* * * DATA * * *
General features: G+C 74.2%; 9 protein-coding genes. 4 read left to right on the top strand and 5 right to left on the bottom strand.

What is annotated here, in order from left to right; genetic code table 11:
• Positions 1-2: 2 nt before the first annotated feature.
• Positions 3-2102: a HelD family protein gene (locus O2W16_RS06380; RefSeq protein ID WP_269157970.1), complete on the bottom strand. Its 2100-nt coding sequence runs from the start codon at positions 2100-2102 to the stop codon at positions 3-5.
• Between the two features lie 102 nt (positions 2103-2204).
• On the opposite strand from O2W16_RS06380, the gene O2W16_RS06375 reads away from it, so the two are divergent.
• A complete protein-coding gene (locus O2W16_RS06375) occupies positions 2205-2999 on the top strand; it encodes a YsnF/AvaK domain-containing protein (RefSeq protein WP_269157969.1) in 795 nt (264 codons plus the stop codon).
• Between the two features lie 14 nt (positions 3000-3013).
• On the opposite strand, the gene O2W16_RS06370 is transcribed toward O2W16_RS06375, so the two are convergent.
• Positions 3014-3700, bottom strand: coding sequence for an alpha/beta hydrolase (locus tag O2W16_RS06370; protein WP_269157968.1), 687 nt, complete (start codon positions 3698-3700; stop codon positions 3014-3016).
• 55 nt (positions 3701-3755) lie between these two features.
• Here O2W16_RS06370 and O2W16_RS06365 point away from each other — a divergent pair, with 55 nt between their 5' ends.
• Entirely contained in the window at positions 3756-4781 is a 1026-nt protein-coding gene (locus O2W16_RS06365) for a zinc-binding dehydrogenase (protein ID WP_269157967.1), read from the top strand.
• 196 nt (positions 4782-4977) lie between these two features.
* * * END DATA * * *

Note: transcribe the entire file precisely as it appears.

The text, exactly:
General features: G+C 74.2%; 9 protein-coding genes. 4 read left to right on the top strand and 5 right to left on the bottom strand.

What is annotated here, in order from left to right; genetic code table 11:
• Positions 1-2: 2 nt before the first annotated feature.
• Positions 3-2102: a HelD family protein gene (locus O2W16_RS06380; RefSeq protein ID WP_269157970.1), complete on the bottom strand. Its 2100-nt coding sequence runs from the start codon at positions 2100-2102 to the stop codon at positions 3-5.
• Between the two features lie 102 nt (positions 2103-2204).
• On the opposite strand from O2W16_RS06380, the gene O2W16_RS06375 reads away from it, so the two are divergent.
• A complete protein-coding gene (locus O2W16_RS06375) occupies positions 2205-2999 on the top strand; it encodes a YsnF/AvaK domain-containing protein (RefSeq protein WP_269157969.1) in 795 nt (264 codons plus the stop codon).
• Between the two features lie 14 nt (positions 3000-3013).
• On the opposite strand, the gene O2W16_RS06370 is transcribed toward O2W16_RS06375, so the two are convergent.
• Positions 3014-3700, bottom strand: coding sequence for an alpha/beta hydrolase (locus tag O2W16_RS06370; protein WP_269157968.1), 687 nt, complete (start codon positions 3698-3700; stop codon positions 3014-3016).
• 55 nt (positions 3701-3755) lie between these two features.
• Here O2W16_RS06370 and O2W16_RS06365 point away from each other — a divergent pair, with 55 nt between their 5' ends.
• Entirely contained in the window at positions 3756-4781 is a 1026-nt protein-coding gene (locus O2W16_RS06365) for a zinc-binding dehydrogenase (protein ID WP_269157967.1), read from the top strand.
• 196 nt (positions 4782-4977) lie between these two features.